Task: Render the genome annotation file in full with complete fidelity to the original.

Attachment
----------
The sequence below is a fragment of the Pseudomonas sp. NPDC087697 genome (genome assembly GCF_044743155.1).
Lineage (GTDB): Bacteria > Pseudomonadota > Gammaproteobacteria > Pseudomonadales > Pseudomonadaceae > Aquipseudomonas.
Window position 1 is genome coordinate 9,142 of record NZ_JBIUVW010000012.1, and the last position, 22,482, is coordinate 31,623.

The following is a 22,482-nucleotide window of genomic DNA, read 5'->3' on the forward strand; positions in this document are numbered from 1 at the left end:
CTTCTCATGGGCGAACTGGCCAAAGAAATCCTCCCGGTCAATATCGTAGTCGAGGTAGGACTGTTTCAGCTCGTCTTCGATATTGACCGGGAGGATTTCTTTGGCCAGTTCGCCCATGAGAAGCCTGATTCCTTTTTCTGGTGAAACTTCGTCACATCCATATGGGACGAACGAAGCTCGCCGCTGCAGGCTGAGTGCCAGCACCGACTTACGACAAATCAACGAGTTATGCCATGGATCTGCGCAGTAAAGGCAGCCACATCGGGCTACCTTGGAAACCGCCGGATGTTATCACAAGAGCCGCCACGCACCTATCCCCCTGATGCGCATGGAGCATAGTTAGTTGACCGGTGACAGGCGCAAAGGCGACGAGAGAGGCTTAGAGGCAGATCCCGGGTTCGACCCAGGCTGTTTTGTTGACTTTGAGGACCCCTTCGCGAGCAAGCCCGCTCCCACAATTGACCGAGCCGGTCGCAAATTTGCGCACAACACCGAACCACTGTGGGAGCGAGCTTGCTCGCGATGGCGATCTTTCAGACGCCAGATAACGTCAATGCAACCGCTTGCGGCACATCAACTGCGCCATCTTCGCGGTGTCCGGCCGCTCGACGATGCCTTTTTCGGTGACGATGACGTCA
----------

The sequence below is a fragment of the Pseudomonas sp. NPDC087697 genome (genome assembly GCF_044743155.1).
Lineage (GTDB): Bacteria > Pseudomonadota > Gammaproteobacteria > Pseudomonadales > Pseudomonadaceae > Aquipseudomonas.
Window position 1 is genome coordinate 9,142 of record NZ_JBIUVW010000012.1, and the last position, 22,482, is coordinate 31,623.

The following is a 22,482-nucleotide window of genomic DNA, read 5'->3' on the forward strand; positions in this document are numbered from 1 at the left end:
CTTCTCATGGGCGAACTGGCCAAAGAAATCCTCCCGGTCAATATCGTAGTCGAGGTAGGACTGTTTCAGCTCGTCTTCGATATTGACCGGGAGGATTTCTTTGGCCAGTTCGCCCATGAGAAGCCTGATTCCTTTTTCTGGTGAAACTTCGTCACATCCATATGGGACGAACGAAGCTCGCCGCTGCAGGCTGAGTGCCAGCACCGACTTACGACAAATCAACGAGTTATGCCATGGATCTGCGCAGTAAAGGCAGCCACATCGGGCTACCTTGGAAACCGCCGGATGTTATCACAAGAGCCGCCACGCACCTATCCCCCTGATGCGCATGGAGCATAGTTAGTTGACCGGTGACAGGCGCAAAGGCGACGAGAGAGGCTTAGAGGCAGATCCCGGGTTCGACCCAGGCTGTTTTGTTGACTTTGAGGACCCCTTCGCGAGCAAGCCCGCTCCCACAATTGACCGAGCCGGTCGCAAATTTGCGCACAACACCGAACCACTGTGGGAGCGAGCTTGCTCGCGATGGCGATCTTTCAGACGCCAGATAACGTCAATGCAACCGCTTGCGGCACATCAACTGCGCCATCTTCGCGGTGTCCGGCCGCTCGACGATGCCTTTTTCGGTGACGATGACGTCA